Late Friday evening federal judge William Conley of the Western District of Wisconsin ruled in favor of MillerCoors on key elements of the brewer’s request for a preliminary injunction in its lawsuit against Anheuser Busch, which argued a Bud Light ad campaign deliberately deceived the public. The federal court also denied Anheuser Busch’s motion to dismiss the lawsuit.
The new federal ruling bars Anheuser Busch from using specific language featured prominently during the recent ad campaign in any future commercials, print advertising or social media. Specifically, within 10 days of the ruling Anheuser Busch is barred from:
- Saying Bud Light contains “100% less corn syrup”;
- Referencing Bud Light and “no corn syrup” without any reference to “brewed with,” “made with” or “uses”;
- Referencing Miller Lite and/or Coors Light and “corn syrup” without including any reference to “brewed with,” “made with” or “uses”; and
- Describing “corn syrup” as an ingredient “in” the finished product.
“We are pleased with today’s ruling that will force Anheuser Busch to change or remove advertisements that were clearly designed to mislead the American public,” said MillerCoors CEO Gavin Hattersley. “As the dominant market leader, Anheuser Busch should be seeking to grow the beer category, not destroy it through deceptive advertising. Their campaign is bad for the public, bad for the beer industry and against the law. We are happy to hold them accountable for it, and we look forward to the next steps in this case.”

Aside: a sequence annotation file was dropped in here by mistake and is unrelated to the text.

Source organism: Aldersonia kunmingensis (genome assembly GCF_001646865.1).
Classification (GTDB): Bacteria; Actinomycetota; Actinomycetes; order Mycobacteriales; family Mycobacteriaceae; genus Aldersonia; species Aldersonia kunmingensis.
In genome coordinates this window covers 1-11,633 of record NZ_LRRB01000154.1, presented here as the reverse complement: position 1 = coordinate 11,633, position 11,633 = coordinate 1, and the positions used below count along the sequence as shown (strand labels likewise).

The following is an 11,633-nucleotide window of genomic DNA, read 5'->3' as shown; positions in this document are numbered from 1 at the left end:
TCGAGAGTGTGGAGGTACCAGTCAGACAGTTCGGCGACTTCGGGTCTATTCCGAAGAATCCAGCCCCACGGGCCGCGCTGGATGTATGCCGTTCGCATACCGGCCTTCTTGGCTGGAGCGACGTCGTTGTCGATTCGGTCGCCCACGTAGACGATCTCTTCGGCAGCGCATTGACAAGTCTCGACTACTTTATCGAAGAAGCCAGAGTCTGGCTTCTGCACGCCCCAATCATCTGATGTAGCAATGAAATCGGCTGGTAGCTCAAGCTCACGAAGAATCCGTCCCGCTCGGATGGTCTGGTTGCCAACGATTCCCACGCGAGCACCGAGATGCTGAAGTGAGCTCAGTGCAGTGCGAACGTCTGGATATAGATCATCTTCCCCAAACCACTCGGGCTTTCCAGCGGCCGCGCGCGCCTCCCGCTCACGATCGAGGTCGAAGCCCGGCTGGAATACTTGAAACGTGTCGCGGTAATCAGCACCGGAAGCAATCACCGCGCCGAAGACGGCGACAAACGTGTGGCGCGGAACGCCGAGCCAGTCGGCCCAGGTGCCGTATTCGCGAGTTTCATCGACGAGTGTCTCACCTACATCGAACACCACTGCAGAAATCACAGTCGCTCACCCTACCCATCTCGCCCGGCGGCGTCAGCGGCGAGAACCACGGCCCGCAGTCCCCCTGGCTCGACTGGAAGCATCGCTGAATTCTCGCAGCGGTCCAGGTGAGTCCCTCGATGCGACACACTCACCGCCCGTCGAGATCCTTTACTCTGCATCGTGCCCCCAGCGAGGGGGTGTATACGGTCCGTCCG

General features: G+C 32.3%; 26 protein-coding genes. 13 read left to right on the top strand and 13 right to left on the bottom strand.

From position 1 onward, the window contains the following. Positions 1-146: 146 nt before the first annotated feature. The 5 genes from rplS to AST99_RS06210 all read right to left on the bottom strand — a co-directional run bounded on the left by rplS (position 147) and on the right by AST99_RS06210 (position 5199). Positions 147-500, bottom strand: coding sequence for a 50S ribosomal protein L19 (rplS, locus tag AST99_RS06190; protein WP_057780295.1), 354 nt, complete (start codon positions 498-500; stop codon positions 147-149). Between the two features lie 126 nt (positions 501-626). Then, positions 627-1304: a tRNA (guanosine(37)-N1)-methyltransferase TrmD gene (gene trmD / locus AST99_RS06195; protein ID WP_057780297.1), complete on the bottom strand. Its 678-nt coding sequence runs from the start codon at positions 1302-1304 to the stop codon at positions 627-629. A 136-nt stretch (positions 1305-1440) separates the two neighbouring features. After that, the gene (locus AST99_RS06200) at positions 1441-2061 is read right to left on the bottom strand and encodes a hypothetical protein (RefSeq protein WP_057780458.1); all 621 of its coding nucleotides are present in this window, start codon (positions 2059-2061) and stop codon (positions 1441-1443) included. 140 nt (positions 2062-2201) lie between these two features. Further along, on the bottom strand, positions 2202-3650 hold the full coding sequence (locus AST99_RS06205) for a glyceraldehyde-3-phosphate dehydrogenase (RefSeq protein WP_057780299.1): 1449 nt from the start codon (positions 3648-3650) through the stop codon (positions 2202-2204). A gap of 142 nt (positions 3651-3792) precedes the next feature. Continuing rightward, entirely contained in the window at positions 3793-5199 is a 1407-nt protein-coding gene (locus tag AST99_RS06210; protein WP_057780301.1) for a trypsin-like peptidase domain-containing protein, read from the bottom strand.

The judge deferred ruling on whether the existing Bud Light packaging, which proclaims the beer has “no corn syrup,” will have to be removed from stores. The two parties will brief the court on their views in that aspect in the coming weeks.
Notable quotes from the federal ruling (which is attached in full):
- “The court finds that plaintiff’s (MillerCoors) evidence is sufficient to support a finding at the preliminary injunction stage that it has some likelihood of success of proving defendant’s advertisements deceived or have the tendency to deceive a substantial segment of consumers to believe that Miller Lite and Coors Light actually contain corn syrup.” (page 43)
- “Plaintiff’s (MillerCoors) strongest evidence is the defendant’s (Anheuser Busch) own statements indicating that in launching this campaign, it was aware of and intended to exploit consumer concerns about corn syrup… these statements support a finding that defendant was aware of consumer concerns about the likelihood of confusion surrounding corn syrup and HFCS, and that the defendant hoped consumers would interpret advertising statements about “made with corn syrup” or “brewed with corn syrup” as corn syrup actually being in the final products.” (page 35-36)
- In reference to the most recent Bud Light commercial from the campaign, released on March 20, 2019, “the court also concludes that plaintiff (MillerCoors) is likely to succeed in demonstrating that this language is misleading because it crosses the line to encourage a reasonable consumer to believe corn syrup is actually contained in the final product.” (page 35)
- “There is no meaningful difference between using rice or corn syrup as an ingredient in terms of health or safety of the resulting beer product.” (page 4)